Adults with visual impairment may read more quickly or read a greater number of pages after using handheld magnifiers for 1 month, according to research published in Optometry and Vision Science. This finding shows that the magnifiers are not only suitable for quickly referencing text, but for continuous, sustained reading.
“For extended reading tasks, there may be hesitation either for clinical providers to prescribe a handheld optical magnifier or for patients to accept a magnifier as a solution, given factors that can potentially complicate their use for longer reading passages over several pages, such as steady movement to properly align the device and its limited field of view,” the study authors explain.
Researchers enrolled 29 adults with visual impairment (mean age, 75 years; 79% women; mean visual acuity, 0.48 logarithm of the minimum angle of resolution [logMAR]) in the multicenter investigation, which included 4 academic institutions and 6 private practices. Study participants completed a continuous reading task without the handheld magnifiers at baseline and repeated the task 1 month after receiving a new magnifier. Investigators calculated reading speed in words per minute (wpm) using the time to read each page averaged for up to 10 pages and determined maximum reading speed by averaging the fastest read page.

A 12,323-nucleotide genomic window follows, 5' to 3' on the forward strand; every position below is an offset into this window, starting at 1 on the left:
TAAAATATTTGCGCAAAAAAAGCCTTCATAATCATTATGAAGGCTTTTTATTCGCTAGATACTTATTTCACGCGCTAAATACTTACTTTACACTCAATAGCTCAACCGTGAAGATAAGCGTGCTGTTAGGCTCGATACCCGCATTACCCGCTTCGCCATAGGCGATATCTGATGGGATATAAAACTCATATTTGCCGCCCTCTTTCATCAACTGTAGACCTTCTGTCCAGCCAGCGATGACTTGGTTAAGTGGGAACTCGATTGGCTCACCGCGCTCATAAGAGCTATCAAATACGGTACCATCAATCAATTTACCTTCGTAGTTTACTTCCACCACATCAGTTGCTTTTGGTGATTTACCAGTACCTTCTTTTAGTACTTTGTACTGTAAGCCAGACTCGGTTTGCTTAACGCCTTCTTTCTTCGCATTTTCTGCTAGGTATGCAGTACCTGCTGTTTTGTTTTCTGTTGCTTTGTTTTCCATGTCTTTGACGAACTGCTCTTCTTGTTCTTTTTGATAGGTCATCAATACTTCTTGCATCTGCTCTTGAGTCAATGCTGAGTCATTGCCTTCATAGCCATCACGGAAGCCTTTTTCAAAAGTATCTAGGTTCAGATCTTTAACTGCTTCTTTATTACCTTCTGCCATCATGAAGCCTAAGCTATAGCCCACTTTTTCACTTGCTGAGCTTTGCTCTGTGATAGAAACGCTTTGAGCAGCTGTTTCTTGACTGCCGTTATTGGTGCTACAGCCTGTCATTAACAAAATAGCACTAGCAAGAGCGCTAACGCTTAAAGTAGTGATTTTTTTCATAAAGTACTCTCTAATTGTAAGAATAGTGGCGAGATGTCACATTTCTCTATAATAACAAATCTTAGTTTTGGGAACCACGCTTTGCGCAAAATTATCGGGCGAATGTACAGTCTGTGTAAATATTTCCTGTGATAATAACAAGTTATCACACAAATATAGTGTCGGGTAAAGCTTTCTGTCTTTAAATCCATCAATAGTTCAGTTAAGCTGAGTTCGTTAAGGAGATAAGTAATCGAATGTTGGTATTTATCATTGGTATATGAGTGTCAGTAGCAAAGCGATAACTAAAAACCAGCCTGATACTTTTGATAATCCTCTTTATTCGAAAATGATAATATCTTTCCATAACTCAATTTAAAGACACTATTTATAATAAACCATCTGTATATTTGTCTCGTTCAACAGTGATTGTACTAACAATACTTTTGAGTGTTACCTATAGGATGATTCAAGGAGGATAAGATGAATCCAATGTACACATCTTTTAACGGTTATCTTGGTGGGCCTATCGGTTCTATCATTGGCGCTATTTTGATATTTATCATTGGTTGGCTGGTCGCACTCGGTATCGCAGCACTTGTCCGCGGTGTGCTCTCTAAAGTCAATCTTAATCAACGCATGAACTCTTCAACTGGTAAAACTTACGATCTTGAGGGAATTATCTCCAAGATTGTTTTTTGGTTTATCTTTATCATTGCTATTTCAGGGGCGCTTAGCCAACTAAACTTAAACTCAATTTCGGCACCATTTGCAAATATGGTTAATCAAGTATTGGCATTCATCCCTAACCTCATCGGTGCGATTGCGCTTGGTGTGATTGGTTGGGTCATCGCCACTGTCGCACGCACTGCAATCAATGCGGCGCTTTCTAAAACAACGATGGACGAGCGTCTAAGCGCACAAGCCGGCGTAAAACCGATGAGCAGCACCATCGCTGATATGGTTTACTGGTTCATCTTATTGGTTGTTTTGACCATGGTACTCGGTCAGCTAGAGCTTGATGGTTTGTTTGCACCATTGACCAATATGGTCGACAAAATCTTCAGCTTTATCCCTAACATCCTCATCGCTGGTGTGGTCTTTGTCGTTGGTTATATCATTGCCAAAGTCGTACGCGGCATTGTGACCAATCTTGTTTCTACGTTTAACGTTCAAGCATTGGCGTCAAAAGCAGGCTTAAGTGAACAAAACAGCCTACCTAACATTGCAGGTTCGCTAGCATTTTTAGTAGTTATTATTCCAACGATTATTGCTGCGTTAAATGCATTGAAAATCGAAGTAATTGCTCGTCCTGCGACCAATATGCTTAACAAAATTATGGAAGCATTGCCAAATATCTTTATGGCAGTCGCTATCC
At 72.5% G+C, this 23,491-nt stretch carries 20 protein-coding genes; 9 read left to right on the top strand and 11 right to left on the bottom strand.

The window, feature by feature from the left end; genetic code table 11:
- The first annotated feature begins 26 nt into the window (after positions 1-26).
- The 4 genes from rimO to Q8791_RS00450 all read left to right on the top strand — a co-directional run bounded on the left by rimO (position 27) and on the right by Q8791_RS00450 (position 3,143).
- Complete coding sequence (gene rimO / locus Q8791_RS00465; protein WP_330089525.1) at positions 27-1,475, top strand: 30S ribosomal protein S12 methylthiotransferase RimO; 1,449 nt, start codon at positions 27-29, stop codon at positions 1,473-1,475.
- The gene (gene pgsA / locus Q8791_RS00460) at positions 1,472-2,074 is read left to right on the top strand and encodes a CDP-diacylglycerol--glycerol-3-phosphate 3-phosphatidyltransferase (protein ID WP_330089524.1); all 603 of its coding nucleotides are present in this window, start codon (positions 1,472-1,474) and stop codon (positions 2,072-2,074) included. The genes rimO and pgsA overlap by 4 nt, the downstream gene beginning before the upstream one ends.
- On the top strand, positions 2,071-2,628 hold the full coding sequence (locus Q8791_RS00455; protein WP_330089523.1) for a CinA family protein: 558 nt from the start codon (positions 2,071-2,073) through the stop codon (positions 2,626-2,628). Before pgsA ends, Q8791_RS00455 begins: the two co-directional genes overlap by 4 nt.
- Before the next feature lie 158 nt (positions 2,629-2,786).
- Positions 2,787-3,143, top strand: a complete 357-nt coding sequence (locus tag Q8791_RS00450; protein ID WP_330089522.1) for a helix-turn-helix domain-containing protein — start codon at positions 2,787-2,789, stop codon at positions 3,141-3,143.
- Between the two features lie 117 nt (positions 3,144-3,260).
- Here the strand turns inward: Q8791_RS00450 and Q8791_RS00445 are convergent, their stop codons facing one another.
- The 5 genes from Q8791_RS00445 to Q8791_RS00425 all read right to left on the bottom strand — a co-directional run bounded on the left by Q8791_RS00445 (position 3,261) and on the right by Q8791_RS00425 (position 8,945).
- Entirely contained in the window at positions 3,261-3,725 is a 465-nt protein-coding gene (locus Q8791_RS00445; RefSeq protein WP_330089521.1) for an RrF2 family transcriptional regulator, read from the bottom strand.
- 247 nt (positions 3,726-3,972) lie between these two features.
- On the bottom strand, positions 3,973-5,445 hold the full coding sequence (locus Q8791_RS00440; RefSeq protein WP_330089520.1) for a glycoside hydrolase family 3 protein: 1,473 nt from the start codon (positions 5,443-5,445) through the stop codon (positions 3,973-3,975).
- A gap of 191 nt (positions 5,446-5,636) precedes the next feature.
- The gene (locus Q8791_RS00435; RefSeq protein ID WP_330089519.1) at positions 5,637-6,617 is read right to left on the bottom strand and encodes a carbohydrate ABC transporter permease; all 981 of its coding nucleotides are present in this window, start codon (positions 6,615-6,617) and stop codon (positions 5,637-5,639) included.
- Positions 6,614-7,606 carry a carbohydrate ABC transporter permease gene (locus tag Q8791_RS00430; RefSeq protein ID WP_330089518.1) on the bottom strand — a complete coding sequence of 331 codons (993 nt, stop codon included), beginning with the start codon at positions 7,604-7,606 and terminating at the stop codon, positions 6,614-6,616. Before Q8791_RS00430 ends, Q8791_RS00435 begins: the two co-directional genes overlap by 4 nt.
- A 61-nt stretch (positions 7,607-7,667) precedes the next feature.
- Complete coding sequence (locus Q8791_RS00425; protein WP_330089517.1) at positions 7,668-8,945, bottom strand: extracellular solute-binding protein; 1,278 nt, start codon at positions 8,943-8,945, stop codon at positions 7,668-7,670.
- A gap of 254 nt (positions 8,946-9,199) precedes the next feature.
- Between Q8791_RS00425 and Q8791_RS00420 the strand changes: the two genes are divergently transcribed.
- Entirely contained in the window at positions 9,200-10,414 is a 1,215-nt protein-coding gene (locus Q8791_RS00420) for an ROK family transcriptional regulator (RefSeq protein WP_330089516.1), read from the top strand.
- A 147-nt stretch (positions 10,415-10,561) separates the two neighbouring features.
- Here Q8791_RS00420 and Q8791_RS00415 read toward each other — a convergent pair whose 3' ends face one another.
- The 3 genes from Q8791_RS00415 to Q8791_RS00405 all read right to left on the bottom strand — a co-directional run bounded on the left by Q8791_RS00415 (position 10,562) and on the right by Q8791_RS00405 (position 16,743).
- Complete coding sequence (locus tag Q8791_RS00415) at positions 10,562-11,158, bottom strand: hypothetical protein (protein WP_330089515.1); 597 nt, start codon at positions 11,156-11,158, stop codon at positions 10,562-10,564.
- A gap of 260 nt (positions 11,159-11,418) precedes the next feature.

At the 1-month follow-up, after receiving the handheld magnifiers, there was a significant 14 wpm improvement in mean reading speed (P =.02) and an 18 wpm improvement for maximum reading speed (P =.005) compared with baseline. Participants with slower baseline reading speeds showed the greatest improvements in mean and maximum reading speeds (P =.003 and P =.02, respectively).
The use of handheld magnifiers also significantly improved reading stamina, increasing the number of pages read (P =.01). Study participants who read fewer pages at baseline or experienced greater improvements in mean reading speed read a significantly greater number of pages with the magnifier (P =.02 and P =.007, respectively).
“When appropriate magnification power, training, and practice with handheld magnifiers are provided, the reading performance achieved with the magnifier can be similar to large print,” according to the researchers. “We advise for careful clinical observation and judicious prescribing for patients who are ideal candidates to use a handheld optical magnifier, as well as identification of skill deficiencies that can be overcome with appropriate training.”
Study limitations include a small sample size.
Kaminski JE, Yoshinaga PD, Chun MW, et al. Value of handheld optical illuminated magnifiers for sustained silent reading by visually impaired adults. Optom Vis Sci. Published online March 22, 2023. doi:10.1097/OPX.0000000000002013